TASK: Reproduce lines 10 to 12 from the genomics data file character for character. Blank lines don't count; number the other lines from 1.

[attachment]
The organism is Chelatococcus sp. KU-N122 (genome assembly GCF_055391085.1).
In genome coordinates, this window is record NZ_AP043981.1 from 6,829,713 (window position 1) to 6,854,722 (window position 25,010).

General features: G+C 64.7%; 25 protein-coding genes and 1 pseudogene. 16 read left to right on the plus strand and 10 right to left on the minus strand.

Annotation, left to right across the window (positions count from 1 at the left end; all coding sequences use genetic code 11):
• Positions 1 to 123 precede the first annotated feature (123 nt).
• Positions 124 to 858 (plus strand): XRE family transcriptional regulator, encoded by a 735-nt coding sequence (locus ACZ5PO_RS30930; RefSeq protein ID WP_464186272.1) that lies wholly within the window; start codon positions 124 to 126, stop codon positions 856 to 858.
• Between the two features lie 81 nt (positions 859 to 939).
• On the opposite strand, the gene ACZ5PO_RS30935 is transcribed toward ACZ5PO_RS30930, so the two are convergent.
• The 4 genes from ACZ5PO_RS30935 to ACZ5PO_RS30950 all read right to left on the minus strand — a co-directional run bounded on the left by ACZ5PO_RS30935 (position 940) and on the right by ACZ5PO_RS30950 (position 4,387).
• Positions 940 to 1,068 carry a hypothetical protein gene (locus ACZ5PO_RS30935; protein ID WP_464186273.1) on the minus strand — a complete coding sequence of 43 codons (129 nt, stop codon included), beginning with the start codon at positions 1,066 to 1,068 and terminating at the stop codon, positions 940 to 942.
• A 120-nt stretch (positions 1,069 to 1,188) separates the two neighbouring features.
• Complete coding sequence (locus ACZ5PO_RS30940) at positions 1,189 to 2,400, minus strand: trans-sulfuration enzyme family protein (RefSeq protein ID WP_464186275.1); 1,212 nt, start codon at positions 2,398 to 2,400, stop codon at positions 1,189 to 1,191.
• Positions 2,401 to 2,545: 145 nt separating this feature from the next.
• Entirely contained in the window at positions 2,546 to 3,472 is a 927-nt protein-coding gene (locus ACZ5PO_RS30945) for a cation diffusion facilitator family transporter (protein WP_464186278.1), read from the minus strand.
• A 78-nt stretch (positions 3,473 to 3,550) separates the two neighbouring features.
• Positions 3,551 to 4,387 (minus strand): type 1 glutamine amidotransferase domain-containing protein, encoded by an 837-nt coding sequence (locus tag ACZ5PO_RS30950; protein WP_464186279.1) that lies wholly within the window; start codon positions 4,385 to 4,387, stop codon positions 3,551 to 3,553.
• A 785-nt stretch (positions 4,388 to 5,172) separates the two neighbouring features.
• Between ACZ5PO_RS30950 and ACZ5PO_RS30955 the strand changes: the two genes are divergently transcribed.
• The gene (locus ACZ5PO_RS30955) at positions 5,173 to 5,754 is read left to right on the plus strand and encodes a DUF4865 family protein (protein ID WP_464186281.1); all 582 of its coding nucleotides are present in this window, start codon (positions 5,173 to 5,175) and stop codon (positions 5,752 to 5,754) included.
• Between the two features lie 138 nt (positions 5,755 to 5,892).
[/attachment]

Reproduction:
• Positions 940 to 1,068 carry a hypothetical protein gene (locus ACZ5PO_RS30935; protein ID WP_464186273.1) on the minus strand — a complete coding sequence of 43 codons (129 nt, stop codon included), beginning with the start codon at positions 1,066 to 1,068 and terminating at the stop codon, positions 940 to 942.
• A 120-nt stretch (positions 1,069 to 1,188) separates the two neighbouring features.
• Complete coding sequence (locus ACZ5PO_RS30940) at positions 1,189 to 2,400, minus strand: trans-sulfuration enzyme family protein (RefSeq protein ID WP_464186275.1); 1,212 nt, start codon at positions 2,398 to 2,400, stop codon at positions 1,189 to 1,191.